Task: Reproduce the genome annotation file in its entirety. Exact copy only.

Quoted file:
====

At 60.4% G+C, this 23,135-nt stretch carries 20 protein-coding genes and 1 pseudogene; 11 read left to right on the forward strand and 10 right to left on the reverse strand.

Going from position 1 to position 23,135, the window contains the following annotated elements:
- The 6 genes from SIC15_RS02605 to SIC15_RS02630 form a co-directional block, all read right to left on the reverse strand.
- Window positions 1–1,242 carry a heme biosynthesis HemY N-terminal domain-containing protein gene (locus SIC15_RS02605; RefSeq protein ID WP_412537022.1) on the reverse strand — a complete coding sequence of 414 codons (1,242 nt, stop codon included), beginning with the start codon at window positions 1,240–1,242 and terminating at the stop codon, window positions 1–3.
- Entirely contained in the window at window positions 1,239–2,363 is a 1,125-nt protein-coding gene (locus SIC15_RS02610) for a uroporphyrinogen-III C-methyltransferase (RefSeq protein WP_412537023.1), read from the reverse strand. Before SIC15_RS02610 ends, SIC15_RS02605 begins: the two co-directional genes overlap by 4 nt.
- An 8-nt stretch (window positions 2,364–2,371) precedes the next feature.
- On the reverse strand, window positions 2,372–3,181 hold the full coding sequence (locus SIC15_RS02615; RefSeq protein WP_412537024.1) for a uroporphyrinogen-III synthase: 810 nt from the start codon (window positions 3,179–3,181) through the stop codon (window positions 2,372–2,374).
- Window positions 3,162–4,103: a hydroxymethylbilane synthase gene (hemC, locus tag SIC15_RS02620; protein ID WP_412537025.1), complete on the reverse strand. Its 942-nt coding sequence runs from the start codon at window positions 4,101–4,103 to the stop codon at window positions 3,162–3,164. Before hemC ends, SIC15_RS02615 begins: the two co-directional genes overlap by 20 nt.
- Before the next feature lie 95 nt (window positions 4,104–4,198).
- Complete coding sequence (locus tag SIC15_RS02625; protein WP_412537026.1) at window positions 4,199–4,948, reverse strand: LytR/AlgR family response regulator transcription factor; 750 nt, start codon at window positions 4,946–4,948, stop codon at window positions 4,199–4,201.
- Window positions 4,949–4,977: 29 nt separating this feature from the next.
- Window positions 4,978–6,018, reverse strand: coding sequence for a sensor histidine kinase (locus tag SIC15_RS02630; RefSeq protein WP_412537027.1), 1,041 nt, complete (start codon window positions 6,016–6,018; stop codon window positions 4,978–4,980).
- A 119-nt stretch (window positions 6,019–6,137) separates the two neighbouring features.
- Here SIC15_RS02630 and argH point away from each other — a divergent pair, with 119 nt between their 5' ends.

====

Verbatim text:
At 60.4% G+C, this 23,135-nt stretch carries 20 protein-coding genes and 1 pseudogene; 11 read left to right on the forward strand and 10 right to left on the reverse strand.

Going from position 1 to position 23,135, the window contains the following annotated elements:
- The 6 genes from SIC15_RS02605 to SIC15_RS02630 form a co-directional block, all read right to left on the reverse strand.
- Window positions 1–1,242 carry a heme biosynthesis HemY N-terminal domain-containing protein gene (locus SIC15_RS02605; RefSeq protein ID WP_412537022.1) on the reverse strand — a complete coding sequence of 414 codons (1,242 nt, stop codon included), beginning with the start codon at window positions 1,240–1,242 and terminating at the stop codon, window positions 1–3.
- Entirely contained in the window at window positions 1,239–2,363 is a 1,125-nt protein-coding gene (locus SIC15_RS02610) for a uroporphyrinogen-III C-methyltransferase (RefSeq protein WP_412537023.1), read from the reverse strand. Before SIC15_RS02610 ends, SIC15_RS02605 begins: the two co-directional genes overlap by 4 nt.
- An 8-nt stretch (window positions 2,364–2,371) precedes the next feature.
- On the reverse strand, window positions 2,372–3,181 hold the full coding sequence (locus SIC15_RS02615; RefSeq protein WP_412537024.1) for a uroporphyrinogen-III synthase: 810 nt from the start codon (window positions 3,179–3,181) through the stop codon (window positions 2,372–2,374).
- Window positions 3,162–4,103: a hydroxymethylbilane synthase gene (hemC, locus tag SIC15_RS02620; protein ID WP_412537025.1), complete on the reverse strand. Its 942-nt coding sequence runs from the start codon at window positions 4,101–4,103 to the stop codon at window positions 3,162–3,164. Before hemC ends, SIC15_RS02615 begins: the two co-directional genes overlap by 20 nt.
- Before the next feature lie 95 nt (window positions 4,104–4,198).
- Complete coding sequence (locus tag SIC15_RS02625; protein WP_412537026.1) at window positions 4,199–4,948, reverse strand: LytR/AlgR family response regulator transcription factor; 750 nt, start codon at window positions 4,946–4,948, stop codon at window positions 4,199–4,201.
- Window positions 4,949–4,977: 29 nt separating this feature from the next.
- Window positions 4,978–6,018, reverse strand: coding sequence for a sensor histidine kinase (locus tag SIC15_RS02630; RefSeq protein WP_412537027.1), 1,041 nt, complete (start codon window positions 6,016–6,018; stop codon window positions 4,978–4,980).
- A 119-nt stretch (window positions 6,019–6,137) separates the two neighbouring features.
- Here SIC15_RS02630 and argH point away from each other — a divergent pair, with 119 nt between their 5' ends.